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“No, no, no, no, no! It’s too hard to learn. Just close the laptop. I’m done. I can’t learn it,” said my mom.
I sighed. “Mom, it’s easy. You can do it! I’ll help you.”
By the excessive protest you’d think I was teaching my mom how to code or write a blog post blindfolded. Instead, I was teaching her how to copy and paste YouTube links into Facebook Messenger, so she could share her favorite songs with her friends. I’m sure you just cocked your head to the right and said “Yo, that’s easier than breathing.”
I thought so too. After all, my mom moved from Bangladesh to the United States, raised 2 children, babysits my niece and nephew 5 days a week, wakes up at 4AM to work out, takes care of my sick dad, and has managed to live with Schizophrenia and Depression. Comparatively, copying and pasting links should have been simple.
Despite her harsh objections to learning we pressed on. I told her to find a song she wanted to share. Then, I instructed her to copy the URL. Next, go to Facebook and find the friend to share it with, and lastly paste the link.
She moaned and grumbled the whole time. “I can’t do it”, she repeated tirelessly.
Regardless, she wrote down the steps in her little red notebook and didn’t stop trying. Back to school season was in full swing.
About 30 minutes later my mom had shared music with 3 people. “Wooh! I did it! Look I learned! I did it! I did it! WOW! Thank you so much!” She was clapping and beaming brilliantly.
Although creating a Facebook page for my mom has been one of the worst decisions I’ve ever made, it’s equally one of the best learning experiences in technology she’s ever gotten. Once I lost those 30 minutes forever I began to think to myself; It’s so crazy how we create our own limitations. Mom was just saying she ‘couldn’t’ learn and that it was ‘too hard.’ If I listened to her she wouldn’t have ever learned. She would have given up.
Admittedly, there was an ulterior motive to teaching her. I live 8 hours away from my parents and whenever she needs a status change, a profile picture update, or a message sent I get a lovely text or call to do it. So, yeah, I wanted to make my life easier too.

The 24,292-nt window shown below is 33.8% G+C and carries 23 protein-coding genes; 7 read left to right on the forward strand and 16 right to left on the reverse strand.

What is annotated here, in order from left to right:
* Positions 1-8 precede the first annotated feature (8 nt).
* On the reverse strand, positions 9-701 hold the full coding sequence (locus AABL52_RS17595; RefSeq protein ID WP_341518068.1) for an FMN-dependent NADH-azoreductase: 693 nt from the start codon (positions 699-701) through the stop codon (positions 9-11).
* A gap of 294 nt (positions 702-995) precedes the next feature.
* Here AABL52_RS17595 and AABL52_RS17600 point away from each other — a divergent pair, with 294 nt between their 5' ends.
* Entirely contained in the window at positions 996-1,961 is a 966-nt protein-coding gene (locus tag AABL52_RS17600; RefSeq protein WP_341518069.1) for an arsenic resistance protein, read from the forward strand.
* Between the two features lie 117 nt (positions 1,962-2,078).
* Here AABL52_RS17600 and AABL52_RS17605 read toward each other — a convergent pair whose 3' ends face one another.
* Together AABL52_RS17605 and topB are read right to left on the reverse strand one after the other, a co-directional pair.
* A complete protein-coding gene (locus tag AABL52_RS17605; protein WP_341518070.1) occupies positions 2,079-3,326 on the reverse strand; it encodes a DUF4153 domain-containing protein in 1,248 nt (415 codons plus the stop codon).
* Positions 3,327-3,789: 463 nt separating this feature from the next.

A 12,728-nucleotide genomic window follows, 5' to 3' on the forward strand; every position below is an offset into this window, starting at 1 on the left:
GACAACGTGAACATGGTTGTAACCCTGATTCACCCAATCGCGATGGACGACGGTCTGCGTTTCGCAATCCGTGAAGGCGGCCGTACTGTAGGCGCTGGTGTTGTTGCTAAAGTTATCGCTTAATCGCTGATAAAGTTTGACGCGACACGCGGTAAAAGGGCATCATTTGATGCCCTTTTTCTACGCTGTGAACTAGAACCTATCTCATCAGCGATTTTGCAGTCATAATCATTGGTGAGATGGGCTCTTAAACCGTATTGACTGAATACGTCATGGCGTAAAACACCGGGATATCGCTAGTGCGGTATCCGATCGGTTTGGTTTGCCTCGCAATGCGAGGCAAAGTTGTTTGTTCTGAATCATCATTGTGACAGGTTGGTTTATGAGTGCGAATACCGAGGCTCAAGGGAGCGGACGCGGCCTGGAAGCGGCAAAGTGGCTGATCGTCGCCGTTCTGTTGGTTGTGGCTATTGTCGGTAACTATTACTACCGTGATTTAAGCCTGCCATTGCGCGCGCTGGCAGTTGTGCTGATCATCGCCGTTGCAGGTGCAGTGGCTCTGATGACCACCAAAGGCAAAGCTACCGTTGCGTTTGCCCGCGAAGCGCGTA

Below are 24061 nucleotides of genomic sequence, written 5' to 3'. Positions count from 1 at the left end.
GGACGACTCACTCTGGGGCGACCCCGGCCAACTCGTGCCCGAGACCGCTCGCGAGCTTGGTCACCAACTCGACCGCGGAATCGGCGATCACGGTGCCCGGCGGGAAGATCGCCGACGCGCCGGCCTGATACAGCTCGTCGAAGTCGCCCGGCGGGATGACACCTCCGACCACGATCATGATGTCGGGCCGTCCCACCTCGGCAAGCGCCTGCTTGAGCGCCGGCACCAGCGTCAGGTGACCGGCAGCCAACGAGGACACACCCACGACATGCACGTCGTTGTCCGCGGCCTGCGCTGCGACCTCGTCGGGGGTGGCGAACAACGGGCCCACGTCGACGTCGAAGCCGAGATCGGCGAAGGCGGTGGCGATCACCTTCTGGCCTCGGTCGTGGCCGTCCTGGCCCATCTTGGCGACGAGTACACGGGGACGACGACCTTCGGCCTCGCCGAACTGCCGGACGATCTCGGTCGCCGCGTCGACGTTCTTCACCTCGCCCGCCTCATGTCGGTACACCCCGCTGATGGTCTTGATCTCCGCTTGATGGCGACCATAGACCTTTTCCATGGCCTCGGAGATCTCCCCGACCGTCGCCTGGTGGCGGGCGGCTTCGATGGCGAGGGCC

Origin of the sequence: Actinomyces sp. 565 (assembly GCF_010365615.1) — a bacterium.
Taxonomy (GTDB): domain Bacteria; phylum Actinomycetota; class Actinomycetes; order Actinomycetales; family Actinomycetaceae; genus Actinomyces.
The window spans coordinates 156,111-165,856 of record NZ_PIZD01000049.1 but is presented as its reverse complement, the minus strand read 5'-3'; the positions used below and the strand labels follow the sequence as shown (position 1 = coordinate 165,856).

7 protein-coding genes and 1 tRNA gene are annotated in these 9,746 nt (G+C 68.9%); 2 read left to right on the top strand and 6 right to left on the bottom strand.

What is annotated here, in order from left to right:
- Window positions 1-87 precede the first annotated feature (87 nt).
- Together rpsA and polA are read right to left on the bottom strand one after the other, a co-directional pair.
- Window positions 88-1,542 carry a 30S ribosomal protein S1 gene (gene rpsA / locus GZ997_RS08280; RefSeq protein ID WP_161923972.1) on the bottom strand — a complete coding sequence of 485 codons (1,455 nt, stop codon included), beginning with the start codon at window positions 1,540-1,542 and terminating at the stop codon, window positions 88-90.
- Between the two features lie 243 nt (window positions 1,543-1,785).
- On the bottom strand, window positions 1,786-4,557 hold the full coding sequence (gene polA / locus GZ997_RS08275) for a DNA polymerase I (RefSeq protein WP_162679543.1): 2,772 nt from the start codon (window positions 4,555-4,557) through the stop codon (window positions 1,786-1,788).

Of course, like my mom has done for over 26 years, she taught me another lesson: we create our own limitations. My experience teaching her showed me that we have 2 voices we can listen to when we’re hard at work. There’s the despicable, gruff jerk voice, or the sweet, angelic voice. Here’s a brief description of each:
1) Jerk Voice-The voice that’s quick to give up in the face of discomfort and frustration. This voice is booming and cacophonous. Visually it’s a giant blundering buffoon throwing opportunity in the dumpster, dousing it with kerosene, and lighting it on fire. This is your high school bully giving you life advice; the one who would torment you with atomic wedgies, nuclear noogies, and then shove you into your cramped locker in front of your crush.
2) Fan Voice-This voice is sweet like milk and honey. This voice nudges you towards your goal. It’s like your fan club cheering you from the bleachers. It’s a voice that has no concept of boundaries, ceilings, or borders. Imagine your grandmother in a rocking chair knitting a quilt while nursing a cup of lemon tea. She’s also conveniently holding up a banner that reads “Never give up, sweetie-pie!”
Grandmas are spectacular human beings.
Logically, ignore the first voice and listen to the second, right? Not exactly. Listen to both. Understand your discomfort. Acknowledge the challenging aspects of your tasks, but don’t surrender. Your inner fan will cheer you through it. Often a little discomfort means we’re on the path to more success.
Don’t let your bully shove you into corners. Fight back. Resist. Create change in your life.